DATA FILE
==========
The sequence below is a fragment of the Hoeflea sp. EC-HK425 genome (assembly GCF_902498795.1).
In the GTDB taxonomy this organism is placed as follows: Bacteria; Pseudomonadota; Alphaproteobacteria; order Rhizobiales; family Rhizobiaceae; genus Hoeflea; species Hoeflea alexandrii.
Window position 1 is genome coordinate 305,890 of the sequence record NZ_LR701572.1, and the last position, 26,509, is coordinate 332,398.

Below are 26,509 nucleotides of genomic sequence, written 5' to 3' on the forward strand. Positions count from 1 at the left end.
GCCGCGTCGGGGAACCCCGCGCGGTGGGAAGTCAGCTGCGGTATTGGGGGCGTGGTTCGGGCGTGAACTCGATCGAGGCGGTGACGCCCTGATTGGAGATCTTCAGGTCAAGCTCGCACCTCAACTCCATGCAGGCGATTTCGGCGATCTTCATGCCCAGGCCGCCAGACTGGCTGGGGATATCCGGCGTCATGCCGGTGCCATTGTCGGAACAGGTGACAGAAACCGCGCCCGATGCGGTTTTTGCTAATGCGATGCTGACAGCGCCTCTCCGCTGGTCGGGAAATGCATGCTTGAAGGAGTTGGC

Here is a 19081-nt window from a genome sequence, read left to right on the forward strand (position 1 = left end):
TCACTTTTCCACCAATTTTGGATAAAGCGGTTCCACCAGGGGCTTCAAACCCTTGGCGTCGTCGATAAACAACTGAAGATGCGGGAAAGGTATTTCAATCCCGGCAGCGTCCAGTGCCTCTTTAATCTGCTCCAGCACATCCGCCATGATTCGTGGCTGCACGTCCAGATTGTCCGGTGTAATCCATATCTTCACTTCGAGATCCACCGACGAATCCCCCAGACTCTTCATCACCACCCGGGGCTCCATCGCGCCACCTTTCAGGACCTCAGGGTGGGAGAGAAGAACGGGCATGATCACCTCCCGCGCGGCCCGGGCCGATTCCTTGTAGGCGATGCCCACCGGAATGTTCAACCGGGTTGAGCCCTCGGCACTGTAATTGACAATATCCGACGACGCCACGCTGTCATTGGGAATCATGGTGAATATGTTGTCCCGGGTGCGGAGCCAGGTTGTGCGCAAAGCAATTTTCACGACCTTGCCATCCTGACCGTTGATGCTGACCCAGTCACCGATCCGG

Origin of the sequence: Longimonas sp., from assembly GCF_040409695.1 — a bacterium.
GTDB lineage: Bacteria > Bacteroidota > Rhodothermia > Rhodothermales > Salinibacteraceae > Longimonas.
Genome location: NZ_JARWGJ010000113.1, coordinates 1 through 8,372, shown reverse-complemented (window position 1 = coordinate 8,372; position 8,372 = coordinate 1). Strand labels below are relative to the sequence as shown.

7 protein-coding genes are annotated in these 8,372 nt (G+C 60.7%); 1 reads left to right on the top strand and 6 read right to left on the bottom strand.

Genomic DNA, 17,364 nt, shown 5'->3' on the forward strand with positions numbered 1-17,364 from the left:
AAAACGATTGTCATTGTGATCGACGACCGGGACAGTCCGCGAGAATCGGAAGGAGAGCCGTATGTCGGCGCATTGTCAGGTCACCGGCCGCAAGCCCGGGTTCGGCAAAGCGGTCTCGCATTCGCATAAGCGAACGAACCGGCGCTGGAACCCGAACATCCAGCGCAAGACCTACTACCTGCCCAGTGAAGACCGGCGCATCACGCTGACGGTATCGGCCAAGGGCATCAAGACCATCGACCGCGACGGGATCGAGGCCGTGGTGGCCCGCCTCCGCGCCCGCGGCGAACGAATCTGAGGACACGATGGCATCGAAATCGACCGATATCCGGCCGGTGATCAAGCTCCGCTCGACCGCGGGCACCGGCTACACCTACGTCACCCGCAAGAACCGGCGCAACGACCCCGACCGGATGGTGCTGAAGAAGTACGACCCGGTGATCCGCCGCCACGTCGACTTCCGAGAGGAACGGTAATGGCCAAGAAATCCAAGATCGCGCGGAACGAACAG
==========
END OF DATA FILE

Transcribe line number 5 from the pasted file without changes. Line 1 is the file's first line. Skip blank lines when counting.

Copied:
GCCGCGTCGGGGAACCCCGCGCGGTGGGAAGTCAGCTGCGGTATTGGGGGCGTGGTTCGGGCGTGAACTCGATCGAGGCGGTGACGCCCTGATTGGAGATCTTCAGGTCAAGCTCGCACCTCAACTCCATGCAGGCGATTTCGGCGATCTTCATGCCCAGGCCGCCAGACTGGCTGGGGATATCCGGCGTCATGCCGGTGCCATTGTCGGAACAGGTGACAGAAACCGCGCCCGATGCGGTTTTTGCTAATGCGATGCTGACAGCGCCTCTCCGCTGGTCGGGAAATGCATGCTTGAAGGAGTTGGC